Cathode followers in the output stage? Both output tubes realize 100% signal degeneration. In the case of the top triode, this is obvious, as the triode is obviously configured as a cathode follower. The bottom triode is effectively also configured as a cathode follower, as it provides less-than-unity gain and its output matches the top triode’s. (I have covered this type of amplifier configuration many times before; here is a good link to more information: Totem-pole Output Stage PSRR )
Now the amplifier could be rearranged so that the output stage would provide voltage gain. In the schematic below we see how to convert the output tubes to grounded-cathode amplifier topology.
The unhappy face signifies that the design holds a critical flaw (which would be, nonetheless, included in many a high-end product)—namely, the negative power supply rail’s noise will be presented to the top triode’s grid, but not to the bottom triode's grid. There is a trick that ensures that the noise will be in phase at both grids, where then the output stage should reject most of the noise; but why tax the output stage at all, when we can fix the problem altogether? If we replace the 75k common cathode resistor of the input differential pair with a constant-current source, then the negative power supply rail noise will not be superimposed on the balanced drive signal.
Note that the bipolar power supply now holds +/-170 volts, which is easily created from two 120-volt secondary windings, as are found in isolation transformers intended for international use. The 510V power supply rail is derived from the +/-170 volts power supply.
The voltage differential between top and bottom output tubes is too great (165V) to allow using a single heater power supply for all the tubes, so two heater power supplies are used instead.
So is this the perfect tube headphone amplifier? Who knows. Let someone build it and we can give a thorough listening. Is this the headphone amplifier that I would want to build? Well, yes; but just because I like the look of it. My fondness for 6BQ5s is showing, as I am not convinced of its potential sonic superiority. I would be, however, afraid to hook up my Sennheiser HD-650s to it without out first adding some active protection circuitry, such as a DC servo and a window comparator and a clamping relay at the output. Nor am I convinced that doing away with the coupling capacitor at the output really buys us any sonic improvement. So, what would I build instead?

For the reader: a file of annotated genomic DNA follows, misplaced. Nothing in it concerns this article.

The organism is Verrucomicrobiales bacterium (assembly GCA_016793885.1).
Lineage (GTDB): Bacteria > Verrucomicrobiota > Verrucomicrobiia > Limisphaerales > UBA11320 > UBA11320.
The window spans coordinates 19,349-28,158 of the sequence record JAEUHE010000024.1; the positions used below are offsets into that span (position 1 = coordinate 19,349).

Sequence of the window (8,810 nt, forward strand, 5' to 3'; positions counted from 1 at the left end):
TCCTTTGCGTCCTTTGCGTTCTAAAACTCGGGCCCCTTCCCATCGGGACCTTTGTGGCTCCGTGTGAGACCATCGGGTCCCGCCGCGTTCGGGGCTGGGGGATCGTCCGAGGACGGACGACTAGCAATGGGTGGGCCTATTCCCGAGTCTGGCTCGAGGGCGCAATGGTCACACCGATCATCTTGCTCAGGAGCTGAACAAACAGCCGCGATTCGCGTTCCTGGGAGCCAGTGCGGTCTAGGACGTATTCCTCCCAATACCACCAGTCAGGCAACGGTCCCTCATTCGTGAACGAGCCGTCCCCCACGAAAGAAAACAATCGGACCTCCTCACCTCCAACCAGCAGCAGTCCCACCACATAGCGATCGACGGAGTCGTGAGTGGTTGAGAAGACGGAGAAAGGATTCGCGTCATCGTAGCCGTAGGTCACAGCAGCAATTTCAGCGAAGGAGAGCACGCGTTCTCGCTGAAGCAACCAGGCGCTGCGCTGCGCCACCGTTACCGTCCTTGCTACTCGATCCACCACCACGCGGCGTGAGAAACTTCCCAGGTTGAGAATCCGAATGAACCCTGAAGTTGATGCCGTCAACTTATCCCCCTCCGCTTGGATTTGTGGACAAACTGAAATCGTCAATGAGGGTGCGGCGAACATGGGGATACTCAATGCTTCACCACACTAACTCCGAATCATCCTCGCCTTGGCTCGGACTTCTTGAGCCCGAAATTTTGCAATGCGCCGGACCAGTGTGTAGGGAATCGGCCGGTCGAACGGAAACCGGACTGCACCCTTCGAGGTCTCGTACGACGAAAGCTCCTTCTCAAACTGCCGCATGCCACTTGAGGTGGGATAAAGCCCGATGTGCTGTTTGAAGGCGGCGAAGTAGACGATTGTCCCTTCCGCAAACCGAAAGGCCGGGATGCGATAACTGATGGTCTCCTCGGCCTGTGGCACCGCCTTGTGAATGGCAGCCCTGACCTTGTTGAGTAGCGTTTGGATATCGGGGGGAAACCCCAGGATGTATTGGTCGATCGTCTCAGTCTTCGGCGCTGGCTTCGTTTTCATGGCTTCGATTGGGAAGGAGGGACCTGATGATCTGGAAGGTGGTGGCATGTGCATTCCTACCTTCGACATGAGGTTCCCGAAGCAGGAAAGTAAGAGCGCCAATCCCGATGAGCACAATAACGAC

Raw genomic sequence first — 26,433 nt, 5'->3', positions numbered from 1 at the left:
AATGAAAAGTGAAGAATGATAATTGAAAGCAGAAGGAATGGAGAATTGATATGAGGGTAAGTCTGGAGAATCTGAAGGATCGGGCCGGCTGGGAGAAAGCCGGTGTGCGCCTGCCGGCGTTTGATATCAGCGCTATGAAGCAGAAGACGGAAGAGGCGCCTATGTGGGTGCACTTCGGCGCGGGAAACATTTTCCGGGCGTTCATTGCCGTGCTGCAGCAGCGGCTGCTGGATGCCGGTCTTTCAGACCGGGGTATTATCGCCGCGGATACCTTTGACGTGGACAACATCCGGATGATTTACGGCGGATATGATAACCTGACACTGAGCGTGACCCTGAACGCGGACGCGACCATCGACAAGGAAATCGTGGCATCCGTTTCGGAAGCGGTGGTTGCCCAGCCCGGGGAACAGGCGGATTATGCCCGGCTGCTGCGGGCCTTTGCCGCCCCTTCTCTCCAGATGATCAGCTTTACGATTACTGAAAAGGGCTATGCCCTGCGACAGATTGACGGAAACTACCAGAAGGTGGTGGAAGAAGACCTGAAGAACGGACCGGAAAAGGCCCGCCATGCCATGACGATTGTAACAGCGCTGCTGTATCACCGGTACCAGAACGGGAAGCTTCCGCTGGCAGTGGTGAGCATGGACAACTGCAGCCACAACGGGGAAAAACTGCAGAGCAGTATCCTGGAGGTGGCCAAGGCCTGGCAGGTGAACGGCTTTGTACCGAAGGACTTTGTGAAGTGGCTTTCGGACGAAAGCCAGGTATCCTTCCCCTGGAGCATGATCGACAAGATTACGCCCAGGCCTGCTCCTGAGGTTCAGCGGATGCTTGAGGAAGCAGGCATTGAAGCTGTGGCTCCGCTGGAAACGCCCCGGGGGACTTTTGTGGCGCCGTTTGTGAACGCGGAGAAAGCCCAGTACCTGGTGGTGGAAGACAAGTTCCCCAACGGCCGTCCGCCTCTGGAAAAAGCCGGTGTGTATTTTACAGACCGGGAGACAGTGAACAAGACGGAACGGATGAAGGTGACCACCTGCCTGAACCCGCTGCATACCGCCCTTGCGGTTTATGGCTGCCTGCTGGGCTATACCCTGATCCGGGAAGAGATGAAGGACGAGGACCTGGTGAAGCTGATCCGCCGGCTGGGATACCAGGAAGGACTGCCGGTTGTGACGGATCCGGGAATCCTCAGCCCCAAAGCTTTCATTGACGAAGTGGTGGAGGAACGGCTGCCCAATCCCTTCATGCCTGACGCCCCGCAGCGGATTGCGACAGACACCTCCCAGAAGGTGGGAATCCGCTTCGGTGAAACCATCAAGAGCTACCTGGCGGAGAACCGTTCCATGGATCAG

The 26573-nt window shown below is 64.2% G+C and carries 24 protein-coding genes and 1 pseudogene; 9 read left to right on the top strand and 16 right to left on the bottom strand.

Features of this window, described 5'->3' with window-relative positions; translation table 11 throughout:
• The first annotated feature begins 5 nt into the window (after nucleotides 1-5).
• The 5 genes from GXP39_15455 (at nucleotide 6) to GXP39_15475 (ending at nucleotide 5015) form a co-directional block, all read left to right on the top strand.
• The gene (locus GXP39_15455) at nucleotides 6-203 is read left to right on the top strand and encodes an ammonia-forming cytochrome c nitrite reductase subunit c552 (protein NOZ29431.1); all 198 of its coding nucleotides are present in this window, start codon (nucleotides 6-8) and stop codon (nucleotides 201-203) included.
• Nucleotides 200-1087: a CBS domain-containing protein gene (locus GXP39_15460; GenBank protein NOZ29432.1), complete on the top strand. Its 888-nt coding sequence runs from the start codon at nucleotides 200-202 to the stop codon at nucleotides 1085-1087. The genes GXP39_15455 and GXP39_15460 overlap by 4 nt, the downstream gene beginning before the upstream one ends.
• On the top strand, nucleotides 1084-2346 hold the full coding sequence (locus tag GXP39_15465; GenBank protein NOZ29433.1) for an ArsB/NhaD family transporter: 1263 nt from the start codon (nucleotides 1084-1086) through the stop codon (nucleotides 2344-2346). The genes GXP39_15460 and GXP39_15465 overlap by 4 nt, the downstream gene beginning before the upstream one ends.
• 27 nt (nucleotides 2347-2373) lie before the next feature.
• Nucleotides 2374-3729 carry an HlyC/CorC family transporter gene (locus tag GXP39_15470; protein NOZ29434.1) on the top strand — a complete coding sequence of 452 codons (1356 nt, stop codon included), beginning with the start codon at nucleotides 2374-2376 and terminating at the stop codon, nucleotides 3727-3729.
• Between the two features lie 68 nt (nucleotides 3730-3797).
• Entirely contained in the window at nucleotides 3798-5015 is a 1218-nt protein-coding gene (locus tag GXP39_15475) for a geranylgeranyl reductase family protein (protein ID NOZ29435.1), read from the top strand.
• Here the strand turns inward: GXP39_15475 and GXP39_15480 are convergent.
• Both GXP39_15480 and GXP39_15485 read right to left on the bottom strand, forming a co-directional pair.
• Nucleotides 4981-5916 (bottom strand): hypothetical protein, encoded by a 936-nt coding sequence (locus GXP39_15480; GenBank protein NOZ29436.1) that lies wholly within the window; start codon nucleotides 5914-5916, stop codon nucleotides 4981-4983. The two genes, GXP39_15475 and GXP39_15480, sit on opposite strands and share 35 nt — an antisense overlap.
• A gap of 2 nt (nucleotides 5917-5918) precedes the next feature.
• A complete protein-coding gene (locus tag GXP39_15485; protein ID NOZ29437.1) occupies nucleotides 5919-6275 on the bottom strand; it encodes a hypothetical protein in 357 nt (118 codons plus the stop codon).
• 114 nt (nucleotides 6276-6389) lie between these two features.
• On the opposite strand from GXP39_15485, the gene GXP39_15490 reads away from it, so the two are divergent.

This Aikido headphone amplifier uses a feedback loop to lower the gain and distortion and output impedance. It could easily be built on one of my PCBs or point-to-point wired. The power supply is much simpler and cheaper to build. Of course, if simplicity is the highest goal, it is hard to beat the XPP amplifier, as shown below.
Two tubes per channel and only one capacitor and seven resistors—now that is one simple circuit. The 6DJ8 output triodes could be replaced by 6BQ5s, which would allow upping the B+ voltage to 300 volts. Grid-stopper resistors could be added a few other touches could embellish this simple amplifier without undoing its fundamental simplicity.
Still, for the more ambitious, the 6BQ5 design is intriguing, although much more complex.
The TCJ Stepped Attenuator
The center knob controls both channels, and offers six large decrements; the flanking knobs offer six fine decrements for each channel, creating a volume control and balance control in one easy-to-use stepped attenuator.
This clever attenuator uses fewer resistors (only 32) than would be expected from a conventional 32-position stepped attenuator, as two series attenuators would need a total of 72 resistors; and two ladder attenuators would require 140 resistors.
In addition, the PCB holds dual sets of resistor pads, one wide and one narrow, so that axial (composition, wire-wound, and film) and radial (thick-film and bulk-foil) resistors can be used without extra lead bending.
Although designed to go with the Aikido amplifier, it can be used anywhere a high-quality attenuator is needed, whether passive or active. For example, it would make a first-rate foundation to an excellent passive line box.
Designed by John Broskie & Made in USA